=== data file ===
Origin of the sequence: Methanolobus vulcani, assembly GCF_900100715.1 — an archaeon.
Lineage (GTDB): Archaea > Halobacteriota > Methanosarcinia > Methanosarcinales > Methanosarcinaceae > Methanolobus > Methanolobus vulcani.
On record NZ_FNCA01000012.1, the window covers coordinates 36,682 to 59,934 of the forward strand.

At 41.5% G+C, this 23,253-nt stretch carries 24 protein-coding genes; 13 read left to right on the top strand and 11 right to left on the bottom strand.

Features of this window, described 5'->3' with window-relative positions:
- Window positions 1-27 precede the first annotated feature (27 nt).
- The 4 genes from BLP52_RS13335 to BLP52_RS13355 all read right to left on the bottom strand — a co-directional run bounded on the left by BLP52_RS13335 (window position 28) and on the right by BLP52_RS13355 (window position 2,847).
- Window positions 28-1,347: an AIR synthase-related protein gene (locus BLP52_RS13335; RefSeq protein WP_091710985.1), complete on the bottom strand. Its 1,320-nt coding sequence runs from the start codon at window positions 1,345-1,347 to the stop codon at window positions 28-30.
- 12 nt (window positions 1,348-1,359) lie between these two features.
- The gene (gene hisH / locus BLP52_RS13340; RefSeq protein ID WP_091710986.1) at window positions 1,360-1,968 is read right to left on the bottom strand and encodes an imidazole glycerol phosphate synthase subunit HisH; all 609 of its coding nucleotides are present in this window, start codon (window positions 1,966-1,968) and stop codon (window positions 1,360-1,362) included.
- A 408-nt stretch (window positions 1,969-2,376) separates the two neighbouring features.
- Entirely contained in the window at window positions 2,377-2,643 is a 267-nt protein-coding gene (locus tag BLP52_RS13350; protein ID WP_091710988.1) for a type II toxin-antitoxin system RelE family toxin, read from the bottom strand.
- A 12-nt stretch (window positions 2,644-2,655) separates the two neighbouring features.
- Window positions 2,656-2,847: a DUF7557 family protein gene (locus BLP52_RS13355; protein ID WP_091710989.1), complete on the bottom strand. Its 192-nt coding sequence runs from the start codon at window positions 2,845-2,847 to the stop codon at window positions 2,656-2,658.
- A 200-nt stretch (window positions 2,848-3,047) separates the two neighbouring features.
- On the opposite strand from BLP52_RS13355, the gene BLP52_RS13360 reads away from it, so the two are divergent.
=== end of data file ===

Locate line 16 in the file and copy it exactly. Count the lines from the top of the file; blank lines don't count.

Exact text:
- On the opposite strand from BLP52_RS13355, the gene BLP52_RS13360 reads away from it, so the two are divergent.